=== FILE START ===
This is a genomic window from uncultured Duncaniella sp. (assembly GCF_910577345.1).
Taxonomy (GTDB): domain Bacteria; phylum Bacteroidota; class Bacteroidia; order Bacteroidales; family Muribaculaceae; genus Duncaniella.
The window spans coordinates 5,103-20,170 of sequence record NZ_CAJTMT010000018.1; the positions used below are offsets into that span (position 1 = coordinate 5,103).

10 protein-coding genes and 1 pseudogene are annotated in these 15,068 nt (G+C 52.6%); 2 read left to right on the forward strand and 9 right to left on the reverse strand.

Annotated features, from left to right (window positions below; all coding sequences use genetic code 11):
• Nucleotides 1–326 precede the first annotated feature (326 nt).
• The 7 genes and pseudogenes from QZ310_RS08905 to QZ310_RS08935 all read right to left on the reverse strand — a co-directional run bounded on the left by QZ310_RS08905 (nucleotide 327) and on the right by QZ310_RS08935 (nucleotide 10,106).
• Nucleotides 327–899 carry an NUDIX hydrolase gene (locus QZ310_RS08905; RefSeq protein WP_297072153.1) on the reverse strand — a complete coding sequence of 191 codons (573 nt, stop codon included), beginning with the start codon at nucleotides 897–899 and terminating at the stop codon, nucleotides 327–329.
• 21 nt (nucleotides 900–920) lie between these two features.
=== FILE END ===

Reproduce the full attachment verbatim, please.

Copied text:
This is a genomic window from uncultured Duncaniella sp. (assembly GCF_910577345.1).
Taxonomy (GTDB): domain Bacteria; phylum Bacteroidota; class Bacteroidia; order Bacteroidales; family Muribaculaceae; genus Duncaniella.
The window spans coordinates 5,103-20,170 of sequence record NZ_CAJTMT010000018.1; the positions used below are offsets into that span (position 1 = coordinate 5,103).

10 protein-coding genes and 1 pseudogene are annotated in these 15,068 nt (G+C 52.6%); 2 read left to right on the forward strand and 9 right to left on the reverse strand.

Annotated features, from left to right (window positions below; all coding sequences use genetic code 11):
• Nucleotides 1–326 precede the first annotated feature (326 nt).
• The 7 genes and pseudogenes from QZ310_RS08905 to QZ310_RS08935 all read right to left on the reverse strand — a co-directional run bounded on the left by QZ310_RS08905 (nucleotide 327) and on the right by QZ310_RS08935 (nucleotide 10,106).
• Nucleotides 327–899 carry an NUDIX hydrolase gene (locus QZ310_RS08905; RefSeq protein WP_297072153.1) on the reverse strand — a complete coding sequence of 191 codons (573 nt, stop codon included), beginning with the start codon at nucleotides 897–899 and terminating at the stop codon, nucleotides 327–329.
• 21 nt (nucleotides 900–920) lie between these two features.